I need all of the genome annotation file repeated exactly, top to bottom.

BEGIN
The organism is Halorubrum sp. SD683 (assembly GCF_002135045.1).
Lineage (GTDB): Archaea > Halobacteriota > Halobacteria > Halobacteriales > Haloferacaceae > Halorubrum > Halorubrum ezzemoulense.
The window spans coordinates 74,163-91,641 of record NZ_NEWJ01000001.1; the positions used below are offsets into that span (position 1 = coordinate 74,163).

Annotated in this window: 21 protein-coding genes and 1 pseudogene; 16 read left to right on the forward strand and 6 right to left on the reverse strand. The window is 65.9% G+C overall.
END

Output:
The organism is Halorubrum sp. SD683 (assembly GCF_002135045.1).
Lineage (GTDB): Archaea > Halobacteriota > Halobacteria > Halobacteriales > Haloferacaceae > Halorubrum > Halorubrum ezzemoulense.
The window spans coordinates 74,163-91,641 of record NZ_NEWJ01000001.1; the positions used below are offsets into that span (position 1 = coordinate 74,163).

Annotated in this window: 21 protein-coding genes and 1 pseudogene; 16 read left to right on the forward strand and 6 right to left on the reverse strand. The window is 65.9% G+C overall.